Friday, March 13, 2009

Sewing With What We Have On Hand

The last couple of days, I have been sewing between doing other projects. I hemmed a few pairs of jeans from my daughter who is a little taller than me but wears tall heels. I also made some bulk food bags from t-shirts I haven't worn for years & wouldn't be missed. (I still have tons more to wear for working around the farm). Here is a pic of the t-shirts I used. Every one with a memory of something fun we did. This is a project that saves that memory from going in a rag bag.
Here is what I did. This shirt is the stretchy jersey-type material. Just cut off the top of the shirt, turn inside out & sew a bottom hem.

To make the draw string top, simply fold over a 1/2 to one inch hem (depending on the size of the tie material) and sew leaving a small opening for fishing the tie through. Here is how to use a safety pin to guide the shoe string through. I had some old shoe strings on hand but you can use ribbon, string or sew your own tie. You can also make your hem for the tie minus the opening & using very sharp scissors or thread cutter, cut a slit in the hem area at the front of the bag & fish the tie through. That way the tie will be centered & on the outside of the bag like this...Here are a few of the bags I finished. Old buttons were sewn on the ends of the ties to keep the tie from getting lost in the hem. You could also tie big knots too if you don't have any buttons to use. Oh, and the scrap fabric left over, can be used as rags with your non-toxic cleaners. No waste.

There is a great food co-op in Wisconsin by the farm that has a lot of bulk food. I just couldn't stand the thought of using plastic bags to buy the bulk items any more. These will be easy to throw in the wash & re-use again & again. The smaller one I made for the raw nuts we bring for lunch everyday at work. They are a staple in our vegetarian diet. I am also planning on making some bags lined with nylon-type material from a couple of old windbreakers we have laying around. Who knew that saving old clothes would pay off in such a good way.

12 comments:

twofroghome.com said...

Those bags are great!

Rabbit Hill Farm said...

GREAT idea!

Hot Belly Mama said...

I love this idea! I would totally make little onesies for the little one on the way out of those jersey shirts. That would be so comfortable!

FYI - I am giving away something special on today's blog. You don't have to do anything to enter except leave a comment. Love, Hot Belly Mama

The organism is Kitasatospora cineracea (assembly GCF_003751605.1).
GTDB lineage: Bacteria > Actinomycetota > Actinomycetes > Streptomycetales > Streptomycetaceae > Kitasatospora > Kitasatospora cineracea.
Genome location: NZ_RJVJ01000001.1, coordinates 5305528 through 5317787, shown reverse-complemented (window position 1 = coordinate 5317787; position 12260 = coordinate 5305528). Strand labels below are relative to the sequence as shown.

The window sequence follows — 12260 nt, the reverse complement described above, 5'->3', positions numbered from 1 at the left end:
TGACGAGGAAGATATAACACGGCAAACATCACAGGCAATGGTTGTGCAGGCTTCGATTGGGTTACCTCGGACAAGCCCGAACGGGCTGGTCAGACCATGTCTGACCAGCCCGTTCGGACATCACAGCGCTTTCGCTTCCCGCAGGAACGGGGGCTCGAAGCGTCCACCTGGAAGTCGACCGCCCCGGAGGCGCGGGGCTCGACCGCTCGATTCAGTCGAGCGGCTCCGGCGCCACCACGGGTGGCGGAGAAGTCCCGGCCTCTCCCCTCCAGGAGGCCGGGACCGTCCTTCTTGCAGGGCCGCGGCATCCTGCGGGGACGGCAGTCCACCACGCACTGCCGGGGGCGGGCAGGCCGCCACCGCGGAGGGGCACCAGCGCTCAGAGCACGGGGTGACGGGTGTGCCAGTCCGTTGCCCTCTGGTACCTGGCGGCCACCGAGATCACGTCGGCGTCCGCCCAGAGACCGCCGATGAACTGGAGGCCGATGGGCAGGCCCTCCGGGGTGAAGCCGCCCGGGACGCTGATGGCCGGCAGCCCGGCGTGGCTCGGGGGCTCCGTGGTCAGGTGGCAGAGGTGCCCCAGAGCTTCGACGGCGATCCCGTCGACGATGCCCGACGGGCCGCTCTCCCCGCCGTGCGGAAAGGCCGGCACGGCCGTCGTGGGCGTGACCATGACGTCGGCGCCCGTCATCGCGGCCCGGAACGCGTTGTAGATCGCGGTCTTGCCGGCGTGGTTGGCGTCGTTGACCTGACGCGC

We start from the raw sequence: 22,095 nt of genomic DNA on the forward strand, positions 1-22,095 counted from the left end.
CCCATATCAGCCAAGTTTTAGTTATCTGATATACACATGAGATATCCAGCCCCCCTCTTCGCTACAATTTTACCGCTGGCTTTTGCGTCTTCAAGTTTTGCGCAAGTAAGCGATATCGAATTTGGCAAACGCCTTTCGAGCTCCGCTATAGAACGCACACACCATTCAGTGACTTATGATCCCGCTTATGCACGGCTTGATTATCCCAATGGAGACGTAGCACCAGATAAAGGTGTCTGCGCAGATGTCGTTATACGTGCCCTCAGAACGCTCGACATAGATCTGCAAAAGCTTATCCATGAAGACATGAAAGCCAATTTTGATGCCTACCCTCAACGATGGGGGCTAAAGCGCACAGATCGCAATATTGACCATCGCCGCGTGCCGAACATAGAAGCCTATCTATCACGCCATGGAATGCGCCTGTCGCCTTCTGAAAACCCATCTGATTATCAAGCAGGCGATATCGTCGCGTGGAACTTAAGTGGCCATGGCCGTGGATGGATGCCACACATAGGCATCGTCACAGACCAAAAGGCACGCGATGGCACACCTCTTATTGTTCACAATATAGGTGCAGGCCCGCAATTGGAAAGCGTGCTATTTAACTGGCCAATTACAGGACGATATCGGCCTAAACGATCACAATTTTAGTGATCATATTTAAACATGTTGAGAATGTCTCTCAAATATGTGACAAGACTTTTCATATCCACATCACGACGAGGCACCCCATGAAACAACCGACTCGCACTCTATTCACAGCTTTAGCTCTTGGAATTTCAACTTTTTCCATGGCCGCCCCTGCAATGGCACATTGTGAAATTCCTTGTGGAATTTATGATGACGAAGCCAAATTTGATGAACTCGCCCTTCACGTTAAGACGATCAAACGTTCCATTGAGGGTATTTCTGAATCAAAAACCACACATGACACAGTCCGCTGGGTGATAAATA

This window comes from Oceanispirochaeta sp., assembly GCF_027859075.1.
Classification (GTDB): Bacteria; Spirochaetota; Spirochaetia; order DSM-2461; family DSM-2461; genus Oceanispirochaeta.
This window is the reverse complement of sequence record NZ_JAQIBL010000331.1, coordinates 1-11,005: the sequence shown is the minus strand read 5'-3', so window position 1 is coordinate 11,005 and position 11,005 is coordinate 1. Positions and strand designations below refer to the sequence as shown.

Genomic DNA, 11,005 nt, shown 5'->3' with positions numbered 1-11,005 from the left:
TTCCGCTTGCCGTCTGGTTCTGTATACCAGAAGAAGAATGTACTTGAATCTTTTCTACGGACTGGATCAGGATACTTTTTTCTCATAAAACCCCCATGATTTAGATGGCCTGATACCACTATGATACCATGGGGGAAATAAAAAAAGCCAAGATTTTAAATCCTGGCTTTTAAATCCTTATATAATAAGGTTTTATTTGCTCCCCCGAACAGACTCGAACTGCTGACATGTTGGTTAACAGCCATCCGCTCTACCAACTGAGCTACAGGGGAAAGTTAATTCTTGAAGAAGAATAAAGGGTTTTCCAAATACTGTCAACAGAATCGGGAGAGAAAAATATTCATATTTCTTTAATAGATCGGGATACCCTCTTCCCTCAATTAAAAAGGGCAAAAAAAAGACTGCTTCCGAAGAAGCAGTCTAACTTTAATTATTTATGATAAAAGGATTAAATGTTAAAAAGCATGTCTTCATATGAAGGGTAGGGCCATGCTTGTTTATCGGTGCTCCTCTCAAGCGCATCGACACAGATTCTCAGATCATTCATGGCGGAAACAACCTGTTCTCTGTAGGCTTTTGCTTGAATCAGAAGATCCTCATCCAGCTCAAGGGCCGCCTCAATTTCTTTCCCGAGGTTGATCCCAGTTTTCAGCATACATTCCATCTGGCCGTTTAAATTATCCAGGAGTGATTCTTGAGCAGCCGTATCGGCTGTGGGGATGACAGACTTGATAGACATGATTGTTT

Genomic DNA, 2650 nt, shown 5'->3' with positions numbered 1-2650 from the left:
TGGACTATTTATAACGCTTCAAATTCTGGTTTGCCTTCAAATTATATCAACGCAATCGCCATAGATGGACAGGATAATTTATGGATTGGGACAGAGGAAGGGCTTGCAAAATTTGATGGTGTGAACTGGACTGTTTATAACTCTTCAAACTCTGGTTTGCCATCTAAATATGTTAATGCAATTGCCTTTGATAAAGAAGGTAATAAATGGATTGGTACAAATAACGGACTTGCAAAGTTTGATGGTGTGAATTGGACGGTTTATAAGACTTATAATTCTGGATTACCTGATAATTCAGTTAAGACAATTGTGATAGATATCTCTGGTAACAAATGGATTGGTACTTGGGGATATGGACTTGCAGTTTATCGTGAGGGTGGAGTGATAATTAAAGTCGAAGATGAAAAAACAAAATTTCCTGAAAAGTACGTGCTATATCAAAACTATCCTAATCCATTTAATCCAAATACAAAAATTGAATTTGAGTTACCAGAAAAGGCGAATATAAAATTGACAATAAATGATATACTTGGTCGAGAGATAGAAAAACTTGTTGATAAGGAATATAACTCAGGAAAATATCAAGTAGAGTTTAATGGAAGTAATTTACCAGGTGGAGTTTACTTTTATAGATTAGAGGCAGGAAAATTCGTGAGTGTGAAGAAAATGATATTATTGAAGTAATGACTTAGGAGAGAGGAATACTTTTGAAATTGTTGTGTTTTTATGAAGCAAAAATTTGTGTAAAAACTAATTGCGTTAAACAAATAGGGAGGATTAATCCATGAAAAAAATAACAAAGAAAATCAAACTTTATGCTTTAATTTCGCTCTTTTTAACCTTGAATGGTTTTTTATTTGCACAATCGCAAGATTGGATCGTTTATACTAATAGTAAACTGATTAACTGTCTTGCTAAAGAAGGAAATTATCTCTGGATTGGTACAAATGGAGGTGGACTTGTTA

Happy Days said...

How nifty is THAT!! WOW!! You are just a bundle of neat ideas!! So glad I found you!...debbie

Lisa said...

great idea! I use old jeans to make shopping bags for groceries, lunch bags, or totes. Could you use a light weight shower liner for your linings??

Edain: said...

Great post! Such a good idea. :)

angie said...

Hi Barb,

Love the bags! Are you near the Viroqua coop? I think you are further north than we are. We're between Platteville and Lancaster.

Barb and Steve said...

Thanks everybody! Lisa, good idea about the shower curtain liner. Angie, it is the Viroqua Food Coop. I just love that store. That store is one of the reasons we looked in that area. We try to eat a mostly organic fruit & veggie diet so we needed a place like the coop close by. You must be what, about an hour & a half away then?
Barb

Jo said...

LOVE this!

fullfreezer said...

What a great idea. I've repurposed one of my daughter's outgrown camisoles into a bag for bringing home greens from the garden. It is nice and stretchy so it doesn't crush them but you can get lots inside. I never thought about the drawstring, though. Thanks for the idea.
Judy

Barb and Steve said...

Hi Jo & welcome to my blog! Judy, I never thought about camisoles...perfect!

lisa said...

That's a great idea. I hate using lots of plastic bags when I go to coops too; it really defeats the purpose of buying in bulk. Sometimes I bring jars and other containers along, weigh them, and place my bulk items in them. This way I don't use excess packaging, and they're already in their containers when I get home.